Sometimes, it’s better to receive than to give. In this story, a young woman receives a lesson in life for Christmas. – GB
Scarcely deigning to glance sideways the two young women strode jauntily between the beds. Several children glanced listlessly at them as they passed with their invisible retinues. They addressed a woman in white who sat at the desk.
“Good afternoon Matron. My name is Isobel McClenan and I’m from the Kiwanis Club of New Kingston. We’re here to entertain the children. Someone should have told you we were coming…” she paused, and continued less certainly when the matron said nothing. “It’s supposed to be a group of us but I haven’t seen anyone else. We were supposed to meet here at four.” This last statement sounded like a question.
“No, we haven’t seen anyone else,” the Matron confirmed.
“I’ll give them a few more minutes then,” Isobel said turning to leave the ward.
“Anyone?” Isobel asked fifteen minutes later.
“Typical. Why are people so unreliable? … And then they’ll walk around and tell everybody what a good job they’re doing,” she said righteously.
“Why don’t we do it ourselves? If anyone else comes we can just tell them that we’re through?” her companion suggested.
“Yes. Let’s.” She turned to the Matron, “I’ll soon be back. I’m just going to get my violin. It’s in the car.”
She returned after five minutes and elicited an appreciative murmur from her audience of children and their visitors when she unzipped the impressive black case and scooped a sleek violin from the blue velvet cushion on which it rested. She cradled the instrument between her neck and left shoulder before plucking at the strings with her right forefinger smiling dreamily as if listening to music trapped in the wood.
Isobel returned it to its case and selected one of the bows that was clamped in the cover. Ignoring the excited squeal of one little girl who noticed that the space between the wood and the hairs widened with each turn, she wound the nut. She pulled a round plastic container from a compartment, poured the contents into her hand and rubbed the knob of honey-coloured rosin on the taut hairs while staring gravely at a poster cataloguing the merits of breast-feeding. She refused to acknowledge the children who crept closer to peep at the violin and at the bow and rosin in her hands.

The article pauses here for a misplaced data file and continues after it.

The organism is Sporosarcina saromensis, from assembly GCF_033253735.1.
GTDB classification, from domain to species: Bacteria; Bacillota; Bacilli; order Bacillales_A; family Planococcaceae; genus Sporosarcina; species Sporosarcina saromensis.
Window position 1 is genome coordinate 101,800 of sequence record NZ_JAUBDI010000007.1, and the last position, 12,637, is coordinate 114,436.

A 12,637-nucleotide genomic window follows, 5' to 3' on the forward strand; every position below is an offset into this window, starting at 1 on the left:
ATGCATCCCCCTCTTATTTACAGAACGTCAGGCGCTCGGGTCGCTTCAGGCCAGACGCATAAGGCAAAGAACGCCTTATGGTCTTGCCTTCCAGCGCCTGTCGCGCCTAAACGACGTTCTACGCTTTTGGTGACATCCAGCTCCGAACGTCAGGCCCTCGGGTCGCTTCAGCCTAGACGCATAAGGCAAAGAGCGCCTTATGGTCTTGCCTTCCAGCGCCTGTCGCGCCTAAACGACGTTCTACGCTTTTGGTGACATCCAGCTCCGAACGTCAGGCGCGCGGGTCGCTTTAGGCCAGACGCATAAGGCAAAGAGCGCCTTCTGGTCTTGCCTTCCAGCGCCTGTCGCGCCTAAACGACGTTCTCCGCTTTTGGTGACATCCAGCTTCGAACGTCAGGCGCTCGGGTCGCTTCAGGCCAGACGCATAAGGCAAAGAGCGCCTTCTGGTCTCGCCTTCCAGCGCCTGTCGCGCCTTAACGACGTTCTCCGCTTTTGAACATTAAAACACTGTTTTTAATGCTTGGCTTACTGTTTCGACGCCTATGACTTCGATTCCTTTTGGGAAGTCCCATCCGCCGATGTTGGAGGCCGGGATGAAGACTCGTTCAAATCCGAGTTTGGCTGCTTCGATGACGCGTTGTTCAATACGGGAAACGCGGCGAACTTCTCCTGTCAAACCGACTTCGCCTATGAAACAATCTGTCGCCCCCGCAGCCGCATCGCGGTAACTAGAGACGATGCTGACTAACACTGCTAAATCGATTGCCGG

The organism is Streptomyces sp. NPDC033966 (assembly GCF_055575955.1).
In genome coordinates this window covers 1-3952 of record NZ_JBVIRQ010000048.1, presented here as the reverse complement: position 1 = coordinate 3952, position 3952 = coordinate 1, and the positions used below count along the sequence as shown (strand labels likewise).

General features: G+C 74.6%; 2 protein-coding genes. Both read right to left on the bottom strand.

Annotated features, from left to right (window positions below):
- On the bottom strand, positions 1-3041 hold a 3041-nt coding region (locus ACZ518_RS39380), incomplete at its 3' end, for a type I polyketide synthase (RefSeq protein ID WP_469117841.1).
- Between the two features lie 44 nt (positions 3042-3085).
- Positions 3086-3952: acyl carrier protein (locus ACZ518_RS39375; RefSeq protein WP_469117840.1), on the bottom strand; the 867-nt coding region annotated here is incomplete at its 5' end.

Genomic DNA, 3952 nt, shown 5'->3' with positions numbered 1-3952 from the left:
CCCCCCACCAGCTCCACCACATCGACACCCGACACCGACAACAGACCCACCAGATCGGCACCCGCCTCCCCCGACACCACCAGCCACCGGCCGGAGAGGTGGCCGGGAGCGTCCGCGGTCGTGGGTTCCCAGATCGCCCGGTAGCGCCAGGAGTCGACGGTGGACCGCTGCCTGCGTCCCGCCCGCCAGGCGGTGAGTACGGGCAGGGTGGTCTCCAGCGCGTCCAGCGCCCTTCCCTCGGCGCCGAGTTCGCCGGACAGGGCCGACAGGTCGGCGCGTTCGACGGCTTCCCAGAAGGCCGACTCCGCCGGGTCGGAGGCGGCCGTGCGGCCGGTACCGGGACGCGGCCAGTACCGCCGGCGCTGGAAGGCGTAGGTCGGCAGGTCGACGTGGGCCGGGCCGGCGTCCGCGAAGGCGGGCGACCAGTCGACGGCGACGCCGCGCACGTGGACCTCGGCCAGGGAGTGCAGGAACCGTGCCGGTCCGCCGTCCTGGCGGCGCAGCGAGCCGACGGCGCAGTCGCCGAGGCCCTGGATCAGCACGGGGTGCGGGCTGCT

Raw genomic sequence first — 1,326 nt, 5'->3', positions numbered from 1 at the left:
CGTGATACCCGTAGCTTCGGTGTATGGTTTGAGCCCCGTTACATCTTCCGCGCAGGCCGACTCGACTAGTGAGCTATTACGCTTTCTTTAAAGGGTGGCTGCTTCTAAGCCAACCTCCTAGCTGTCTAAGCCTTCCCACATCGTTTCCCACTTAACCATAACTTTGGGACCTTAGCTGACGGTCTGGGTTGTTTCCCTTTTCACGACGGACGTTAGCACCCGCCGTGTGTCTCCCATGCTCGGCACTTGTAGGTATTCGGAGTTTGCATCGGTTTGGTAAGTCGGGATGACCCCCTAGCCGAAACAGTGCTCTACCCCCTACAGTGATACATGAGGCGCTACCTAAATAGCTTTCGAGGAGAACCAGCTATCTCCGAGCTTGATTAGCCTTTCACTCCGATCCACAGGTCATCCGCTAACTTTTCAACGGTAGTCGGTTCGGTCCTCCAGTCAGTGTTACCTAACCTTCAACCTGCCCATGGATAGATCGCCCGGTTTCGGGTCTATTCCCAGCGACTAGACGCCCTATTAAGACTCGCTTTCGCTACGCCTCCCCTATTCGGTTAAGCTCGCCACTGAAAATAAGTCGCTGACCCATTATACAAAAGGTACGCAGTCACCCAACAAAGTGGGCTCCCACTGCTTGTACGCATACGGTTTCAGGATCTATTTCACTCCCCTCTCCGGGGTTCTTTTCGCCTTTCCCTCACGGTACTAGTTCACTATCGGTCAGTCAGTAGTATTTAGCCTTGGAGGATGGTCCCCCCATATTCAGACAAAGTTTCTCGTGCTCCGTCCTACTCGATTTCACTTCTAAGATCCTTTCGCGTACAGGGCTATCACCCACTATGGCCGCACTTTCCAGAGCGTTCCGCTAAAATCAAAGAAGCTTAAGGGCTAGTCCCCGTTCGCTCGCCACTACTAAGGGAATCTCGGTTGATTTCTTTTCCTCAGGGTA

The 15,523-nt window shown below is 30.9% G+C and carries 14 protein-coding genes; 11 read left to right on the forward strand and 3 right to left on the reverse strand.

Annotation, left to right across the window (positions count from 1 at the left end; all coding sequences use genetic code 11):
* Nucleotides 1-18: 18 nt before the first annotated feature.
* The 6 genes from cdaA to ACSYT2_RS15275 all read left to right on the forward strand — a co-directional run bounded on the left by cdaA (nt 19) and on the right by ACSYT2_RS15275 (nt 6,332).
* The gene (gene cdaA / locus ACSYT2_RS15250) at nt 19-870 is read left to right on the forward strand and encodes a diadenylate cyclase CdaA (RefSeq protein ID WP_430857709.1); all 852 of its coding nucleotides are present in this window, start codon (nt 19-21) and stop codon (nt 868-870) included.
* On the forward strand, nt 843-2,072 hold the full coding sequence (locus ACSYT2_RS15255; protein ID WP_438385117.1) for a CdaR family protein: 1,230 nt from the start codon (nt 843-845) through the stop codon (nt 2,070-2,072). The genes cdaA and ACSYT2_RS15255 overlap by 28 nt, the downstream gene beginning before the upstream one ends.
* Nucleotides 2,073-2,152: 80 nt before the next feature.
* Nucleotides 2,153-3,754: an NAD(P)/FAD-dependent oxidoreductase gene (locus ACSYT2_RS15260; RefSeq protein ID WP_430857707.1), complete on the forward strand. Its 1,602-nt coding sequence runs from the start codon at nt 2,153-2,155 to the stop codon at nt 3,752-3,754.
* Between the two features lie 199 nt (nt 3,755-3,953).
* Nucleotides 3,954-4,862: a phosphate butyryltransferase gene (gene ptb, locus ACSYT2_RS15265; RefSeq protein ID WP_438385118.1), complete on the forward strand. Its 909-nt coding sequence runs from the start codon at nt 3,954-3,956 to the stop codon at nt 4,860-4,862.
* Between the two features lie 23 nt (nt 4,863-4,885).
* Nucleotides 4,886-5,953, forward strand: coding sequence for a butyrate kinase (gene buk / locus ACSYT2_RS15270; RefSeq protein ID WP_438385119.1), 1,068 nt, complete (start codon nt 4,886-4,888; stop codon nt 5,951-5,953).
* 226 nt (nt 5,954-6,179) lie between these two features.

Three candy-stripers offered, tentatively, to arrange a few chairs so that the children who could manage it would get to sit close to her.
“If you like,” said Isobel turning to help them.
“That’s okay my dear… we’ll manage, you just get ready. I’m sure the children will love this,” said the Matron, kindly.
“Maybe we should start with some Christmas carols,” said Isobel’s companion. “We’ll let the children choose, okay?”
She turned to the gathering.
“Good evening everyone. I am Monique McClenan and this is my sister Isobel and we’re here to entertain you this evening because it’s Christmas and you know what they say – ‘It’s better to give than to receive.’ We believe that we’ve been blessed and so it is our duty to bring cheer into the lives of others. I’m sure you’ll agree that if more people thought that way, the country would be much better off.”
A weak scatter of applause followed this desultory little speech.
“We’ll begin with some Christmas carols. Is there anything that you’d like to sing?” she asked.
There was no response.
“Does anyone know Hark the Herald Angels Sing?” she asked.
“Hark, the Herald Angels Sing…” began the Matron briskly, waving her hand like a conductor, urging the others to join her.
Soon, everyone in the room was singing lustily. No one seemed to care when Isobel and Monique broke into a soaring descant part for the third verse. The girls looked at each other ecstatically after the song. They even managed to continue beaming graciously when everyone else turned to a plump little nurse standing at the opposite end of the ward to laud her beautiful voice.
“I didn’t know you could sing Nurse Eaton!” the Matron exclaimed.
“Yes Matron, she is always singing for the children and I’ve told her that she should be on a CD,” one of the candy-stripers gushed.
The others agreed and they praised Nurse Eaton who hung her head modestly.
“What about O Come, O Come Emmanuel?” Monique asked.
“I don’t think everyone knows that one,” said the Matron. “Let’s try The Holly and the Ivy.”
“Are you ready to play something for us now dear?” the Matron asked after a while.
“Everyone seems to be enjoying the singing,” said Isobel, depreciatingly. “Let’s stay with that.”
“Oh come now, you’ve come to play for us and we want to hear you…A command performance if you will!”
Everyone broke into polite applause.
“No, it’s quite alright,” Isobel insisted, fretfully.
The Matron glanced at Monique who rushed forward and read T’was The Night Before Christmas (A Visit From St. Nicholas). After three more songs the Matron put a stop to the celebration and sent the children to bed.
“It was good of you to come, my dear,” she said to Isobel as the girls left. “Perhaps you’ll play something for us next time?”